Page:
After giving birth, the only deso of the new mother is to go back to her room with the baby in her arms and finally be in peace with her new family. And instead we need to be patient a little longer, because after the birth there is a second time, not called by chance afterbirth, during which the placenta and other fetal appendages, such as the membranes that make up the amniotic sac and amniotic fluid, are expelled or extracted from the uterus.
Read also: How to cope with 40 days after giving birth
In this article
- How it happens
- If the placenta does not come off
- Control of the placenta
- Is it painful?
- Does it cause bleeding?
How the afterbirth occurs
"In the vast majority of cases, the expulsion of the placenta and fetal adnexa occurs spontaneously within half an hour of giving birth, thanks to light and physiological uterine contractions that easily 'slide away' everything that is left in the uterus "explains Monica Vitali, obstetrician specialist in pelvic floor dysfunctions and rehabilitation." The placenta is in fact attached to the uterus thanks to veins and special arteries, called cotiledoni, which have the function of allowing, during the nine months, the passage of nourishment and oxygen from the mother to the fetus.
Once the baby is born, the placenta stops its function, so the cotyledons detach from the uterus, thanks to less intense contractions than those used during labor and delivery.
To facilitate this detachment, the guidelines for the prevention of maternal haemorrhage provide for the possibility of administering, immediately after the birth of the child, a small amount of intramuscular oxytocin".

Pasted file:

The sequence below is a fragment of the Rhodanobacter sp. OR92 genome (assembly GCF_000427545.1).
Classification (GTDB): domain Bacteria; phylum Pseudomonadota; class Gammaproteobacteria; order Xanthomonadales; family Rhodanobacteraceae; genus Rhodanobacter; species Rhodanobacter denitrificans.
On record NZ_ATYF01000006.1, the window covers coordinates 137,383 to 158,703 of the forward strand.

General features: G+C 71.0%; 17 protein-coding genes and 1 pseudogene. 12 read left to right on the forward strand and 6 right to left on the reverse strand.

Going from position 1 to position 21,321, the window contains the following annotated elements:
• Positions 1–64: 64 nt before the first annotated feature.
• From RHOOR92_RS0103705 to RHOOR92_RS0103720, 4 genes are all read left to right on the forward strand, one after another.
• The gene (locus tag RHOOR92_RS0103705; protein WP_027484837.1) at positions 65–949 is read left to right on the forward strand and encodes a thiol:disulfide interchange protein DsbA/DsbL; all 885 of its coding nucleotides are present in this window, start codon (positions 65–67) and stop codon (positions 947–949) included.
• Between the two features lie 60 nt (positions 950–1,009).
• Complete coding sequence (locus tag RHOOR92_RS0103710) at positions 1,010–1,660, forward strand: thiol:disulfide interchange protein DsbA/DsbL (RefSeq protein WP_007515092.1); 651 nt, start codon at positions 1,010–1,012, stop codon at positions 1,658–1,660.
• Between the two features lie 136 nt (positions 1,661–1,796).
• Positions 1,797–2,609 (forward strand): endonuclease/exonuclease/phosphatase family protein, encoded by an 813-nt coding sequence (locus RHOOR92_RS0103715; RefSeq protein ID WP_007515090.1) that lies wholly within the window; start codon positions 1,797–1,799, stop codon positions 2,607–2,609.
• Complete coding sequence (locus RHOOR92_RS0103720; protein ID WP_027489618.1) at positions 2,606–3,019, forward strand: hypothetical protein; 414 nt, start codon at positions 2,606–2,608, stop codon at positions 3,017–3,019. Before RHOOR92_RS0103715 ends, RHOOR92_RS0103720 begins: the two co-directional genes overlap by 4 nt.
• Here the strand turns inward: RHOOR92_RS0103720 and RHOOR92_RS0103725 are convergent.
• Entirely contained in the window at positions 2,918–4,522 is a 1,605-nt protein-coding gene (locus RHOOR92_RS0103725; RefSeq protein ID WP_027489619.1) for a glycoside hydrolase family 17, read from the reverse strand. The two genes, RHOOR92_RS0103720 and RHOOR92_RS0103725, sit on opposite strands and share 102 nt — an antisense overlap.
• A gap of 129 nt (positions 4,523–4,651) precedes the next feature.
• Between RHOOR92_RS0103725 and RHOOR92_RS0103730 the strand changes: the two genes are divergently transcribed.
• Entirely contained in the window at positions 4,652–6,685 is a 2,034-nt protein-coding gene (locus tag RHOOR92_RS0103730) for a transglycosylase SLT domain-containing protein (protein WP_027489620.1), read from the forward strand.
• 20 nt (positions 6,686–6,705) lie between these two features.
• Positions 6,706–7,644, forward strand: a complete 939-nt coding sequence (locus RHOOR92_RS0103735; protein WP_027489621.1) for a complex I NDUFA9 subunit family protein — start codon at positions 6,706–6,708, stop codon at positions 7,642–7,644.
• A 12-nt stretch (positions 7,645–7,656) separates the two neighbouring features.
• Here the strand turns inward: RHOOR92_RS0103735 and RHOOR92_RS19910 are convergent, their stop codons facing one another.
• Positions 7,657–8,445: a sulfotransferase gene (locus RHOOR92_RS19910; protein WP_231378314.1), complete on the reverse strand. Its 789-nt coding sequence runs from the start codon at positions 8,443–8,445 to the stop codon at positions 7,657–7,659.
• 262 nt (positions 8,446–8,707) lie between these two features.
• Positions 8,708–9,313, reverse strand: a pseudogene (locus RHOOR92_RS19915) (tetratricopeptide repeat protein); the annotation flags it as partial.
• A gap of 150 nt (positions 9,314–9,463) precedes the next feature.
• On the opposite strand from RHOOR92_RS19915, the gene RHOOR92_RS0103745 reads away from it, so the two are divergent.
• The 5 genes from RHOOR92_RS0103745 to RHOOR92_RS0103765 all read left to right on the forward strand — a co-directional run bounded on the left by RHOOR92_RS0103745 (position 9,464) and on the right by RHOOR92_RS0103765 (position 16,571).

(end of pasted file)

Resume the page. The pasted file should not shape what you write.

If the placenta does not detach on its own
Sometimes it can happen that the contractions stop after delivery or that the placenta has 'attack' anomalies in the uterus and for this reason does not come off, creating what is termed 'placental retention'. What do you do in this case?
Light pressures and tractions.
"Within an hour of giving birth, small and delicate pressures can be performed on the mother's belly, to stimulate the uterus to contract and to help release the remains of the placenta and membranes, at the same time exerting a slight traction of the umbilical cord towards the outside "replies the midwife.
"If an hour after delivery the placenta has not yet been expelled or if there is an onset of hemorrhage, manual afterbirth is first used still in the delivery room: that is, the gynecologist carries out an internal visit and tries to detach the placenta from the uterus manually.
"If the afterbirth is not completed even with manual help, the woman must be moved in operating room, where, under general anesthesia, an operative, instrumental afterbirth will be performed, lasting a few minutes. It is an event that scares new mothers a little, in reality it is the safest and least traumatic method to allow rapid delivery with a lower risk of bleeding ".
Control of the placenta
It is important that the afterbirth take place completely, with no residue left, which could give rise to infections: "For this reason, once the placenta has been removed, the midwife will check that all the cotyledons that made it up are present and that the membranes that enveloped the baby are also complete, continues Monica Vitali;" in case of doubt , an ultrasound is performed and, if any material is retained, the uterus is cleaned. "
In some states, such as in America, the stage of detachment and delivery of the placenta is called the third stage, since the first stage is labor and the second is the period. expulsive.Read also: What is the placenta
Is the afterbirth painful?
"No, it is not painful as there are no intense contractions like those in the phase of labor and delivery, moreover the placenta that is expelled is like a soft cake that comes out easily" replies Monica Vitali. "And then at the end of the birth you are so adrenaline-pumped that you no longer feel any pain. Especially if you have the baby in your arms!"
Does the afterbirth cause bleeding?
The afterbirth does not cause bleeding, on the contrary, precisely to favor the detachment of the placenta, the uterus is contracted and thanks to this the leakage of blood from the blood vessels is stopped.
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